In fact, most of the reasons I have for wanting to leave the Church are external ones. Get it? It's not like I don't believe in God or struggle with the possibility that the Church isn't true. When I want to leave the Church, it's because I feel so fed-up with some embarrassing policy or some obnoxious people that I feel like saying I GIVE UP. Jesus shouldn't have to put up with this crap and neither should I.

But the trouble is, He does. The trouble is, it's still true.

My reasons for leaving are external, but the things that keep me from doing so are all internal. I believe in God. I love the Book of Mormon. I love the Temple. These people are crazy, but most of them mean well. Abandoning my internal motivations for external reasons is just as immoral as doing things for external reasons when no internal motivation exists.***

Additionally, the things that I love the most about the Church of Jesus Christ of Latter-day Saints are some of the most internally focused. Take family history work. If the doctrine about eternal families isn't true, do I gain anything from doing it? Nope. Don't make any friends or meet any hotties at the Fam. Hist. Library, I can promise you that.

Ditto with the temple. If this is all a gigantic hoax, no one has been hurt by the things we've done in the Temple. But no one has really been helped, either. Either these things mean nothing, or they mean EVERYTHING. Those are the things that I feel the strongest attraction to.

Here's to doing things because they're right, and not because anybody cares except God, assuming He exists.

I feel that He does.

I'm not giving up yet.



*Erin was actually going through the temple with a separate friend at a different time. But saying it up there would have messed up the narrative.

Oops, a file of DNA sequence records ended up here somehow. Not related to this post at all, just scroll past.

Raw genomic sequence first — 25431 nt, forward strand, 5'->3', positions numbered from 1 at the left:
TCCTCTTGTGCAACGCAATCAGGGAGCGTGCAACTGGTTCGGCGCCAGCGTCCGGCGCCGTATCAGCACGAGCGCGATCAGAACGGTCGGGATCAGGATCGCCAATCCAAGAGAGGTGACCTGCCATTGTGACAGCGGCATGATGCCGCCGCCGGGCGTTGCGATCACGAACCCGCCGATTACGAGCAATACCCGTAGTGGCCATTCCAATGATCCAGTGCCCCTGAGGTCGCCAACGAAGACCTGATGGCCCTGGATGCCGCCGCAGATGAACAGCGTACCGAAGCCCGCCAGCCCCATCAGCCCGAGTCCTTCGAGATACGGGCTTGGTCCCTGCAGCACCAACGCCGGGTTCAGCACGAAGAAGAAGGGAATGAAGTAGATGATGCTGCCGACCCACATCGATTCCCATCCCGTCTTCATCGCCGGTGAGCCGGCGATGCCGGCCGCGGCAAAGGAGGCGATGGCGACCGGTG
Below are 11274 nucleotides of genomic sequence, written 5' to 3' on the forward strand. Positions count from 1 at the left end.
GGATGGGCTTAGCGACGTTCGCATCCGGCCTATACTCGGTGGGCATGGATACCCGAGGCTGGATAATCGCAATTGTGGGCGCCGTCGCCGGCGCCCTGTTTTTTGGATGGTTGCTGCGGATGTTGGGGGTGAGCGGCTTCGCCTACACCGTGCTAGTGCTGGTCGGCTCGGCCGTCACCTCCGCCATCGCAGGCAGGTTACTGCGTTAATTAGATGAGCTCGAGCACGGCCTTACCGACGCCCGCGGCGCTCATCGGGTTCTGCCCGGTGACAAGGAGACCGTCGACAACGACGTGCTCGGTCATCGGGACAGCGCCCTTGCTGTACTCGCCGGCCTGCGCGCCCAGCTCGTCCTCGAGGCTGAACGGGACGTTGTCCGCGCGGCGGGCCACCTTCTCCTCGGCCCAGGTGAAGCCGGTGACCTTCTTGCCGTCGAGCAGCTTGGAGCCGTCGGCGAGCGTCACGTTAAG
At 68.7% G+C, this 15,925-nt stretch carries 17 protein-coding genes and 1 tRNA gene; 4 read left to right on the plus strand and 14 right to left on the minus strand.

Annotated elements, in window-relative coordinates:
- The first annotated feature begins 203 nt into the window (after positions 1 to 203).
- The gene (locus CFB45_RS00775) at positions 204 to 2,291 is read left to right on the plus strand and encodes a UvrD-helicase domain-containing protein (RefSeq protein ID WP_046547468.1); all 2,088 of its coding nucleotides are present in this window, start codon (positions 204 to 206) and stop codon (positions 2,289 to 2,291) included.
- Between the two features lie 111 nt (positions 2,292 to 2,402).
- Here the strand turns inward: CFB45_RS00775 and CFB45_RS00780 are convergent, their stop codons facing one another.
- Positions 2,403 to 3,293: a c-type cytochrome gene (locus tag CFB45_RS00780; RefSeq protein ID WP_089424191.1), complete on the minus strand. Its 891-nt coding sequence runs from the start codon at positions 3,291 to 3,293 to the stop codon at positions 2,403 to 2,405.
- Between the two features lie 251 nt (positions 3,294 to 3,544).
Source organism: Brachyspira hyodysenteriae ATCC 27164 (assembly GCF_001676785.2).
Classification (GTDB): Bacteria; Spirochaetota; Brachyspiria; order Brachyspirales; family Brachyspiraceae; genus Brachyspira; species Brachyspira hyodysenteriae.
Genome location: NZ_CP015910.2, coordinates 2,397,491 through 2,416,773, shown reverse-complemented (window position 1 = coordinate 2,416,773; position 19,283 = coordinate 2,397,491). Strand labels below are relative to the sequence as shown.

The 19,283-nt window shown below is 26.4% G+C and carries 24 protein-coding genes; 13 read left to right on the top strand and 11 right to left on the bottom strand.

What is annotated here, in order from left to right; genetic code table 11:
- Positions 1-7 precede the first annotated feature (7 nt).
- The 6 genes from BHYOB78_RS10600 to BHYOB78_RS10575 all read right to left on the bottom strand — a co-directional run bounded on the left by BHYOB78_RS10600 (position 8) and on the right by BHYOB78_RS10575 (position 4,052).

**Except then who would be the Designated Driver?

***Which isn't ALWAYS immoral. But that's a post for another day.

07 October, 2010

A memo I missed and another I didn't.


I won't try to pretend that I was a tomboy when I was little. I did climb trees and collect bugs, but I also played with dolls until I was in fifth or sixth grade (but secretly). I never was much one for sports or roughhousing. However, I completely MISSED the whole Princess thing that most girls supposedly go through at some point. Do you think it's an exaggeration to say that most girls have a princess phase?

I never played with make-up or pretended to be a princess. I never had a Disney Princess costume or insisted on pink everything or screamed at my mother, "MY REAL MOM'S A PRINCESS!"

OK, I did once. But it was in jest.

I think the whole princess trend which is manifesting itself in very strange ways is finally starting to ebb. I hope so. It doesn't seem like the catalyst for healthy thought patterns in little girls. I'm glad I missed it.

However, lest you think it's an urban myth, I have several distinct memories of looking at my various Barbie dolls and feeling sad that I didn't look like them. How messed up is that?

In sum: American culture screws up little girls in a vast myriad of ways.



Check out the rest of this series here or the other work of Dina Goldstein here. Genius.